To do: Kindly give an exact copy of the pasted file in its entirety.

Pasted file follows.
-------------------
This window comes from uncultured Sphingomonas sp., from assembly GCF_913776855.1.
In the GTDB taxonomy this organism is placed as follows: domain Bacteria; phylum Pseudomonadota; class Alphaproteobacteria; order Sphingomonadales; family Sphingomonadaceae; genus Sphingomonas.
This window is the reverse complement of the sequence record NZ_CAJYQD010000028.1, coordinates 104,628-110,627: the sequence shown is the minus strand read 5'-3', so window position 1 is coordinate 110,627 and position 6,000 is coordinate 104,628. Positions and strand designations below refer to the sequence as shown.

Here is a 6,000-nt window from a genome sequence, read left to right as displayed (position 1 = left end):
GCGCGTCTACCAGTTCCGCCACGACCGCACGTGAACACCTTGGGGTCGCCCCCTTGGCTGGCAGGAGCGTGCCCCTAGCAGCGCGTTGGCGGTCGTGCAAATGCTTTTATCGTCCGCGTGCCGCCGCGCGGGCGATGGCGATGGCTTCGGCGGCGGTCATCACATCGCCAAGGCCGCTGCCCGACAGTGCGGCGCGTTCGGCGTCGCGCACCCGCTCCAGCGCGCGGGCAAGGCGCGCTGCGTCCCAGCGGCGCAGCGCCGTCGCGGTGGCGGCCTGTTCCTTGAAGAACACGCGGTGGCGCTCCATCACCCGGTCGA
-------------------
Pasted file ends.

This window comes from uncultured Sphingomonas sp., from assembly GCF_913776855.1.
In the GTDB taxonomy this organism is placed as follows: domain Bacteria; phylum Pseudomonadota; class Alphaproteobacteria; order Sphingomonadales; family Sphingomonadaceae; genus Sphingomonas.
This window is the reverse complement of the sequence record NZ_CAJYQD010000028.1, coordinates 104,628-110,627: the sequence shown is the minus strand read 5'-3', so window position 1 is coordinate 110,627 and position 6,000 is coordinate 104,628. Positions and strand designations below refer to the sequence as shown.

Here is a 6,000-nt window from a genome sequence, read left to right as displayed (position 1 = left end):
GCGCGTCTACCAGTTCCGCCACGACCGCACGTGAACACCTTGGGGTCGCCCCCTTGGCTGGCAGGAGCGTGCCCCTAGCAGCGCGTTGGCGGTCGTGCAAATGCTTTTATCGTCCGCGTGCCGCCGCGCGGGCGATGGCGATGGCTTCGGCGGCGGTCATCACATCGCCAAGGCCGCTGCCCGACAGTGCGGCGCGTTCGGCGTCGCGCACCCGCTCCAGCGCGCGGGCAAGGCGCGCTGCGTCCCAGCGGCGCAGCGCCGTCGCGGTGGCGGCCTGTTCCTTGAAGAACACGCGGTGGCGCTCCATCACCCGGTCGA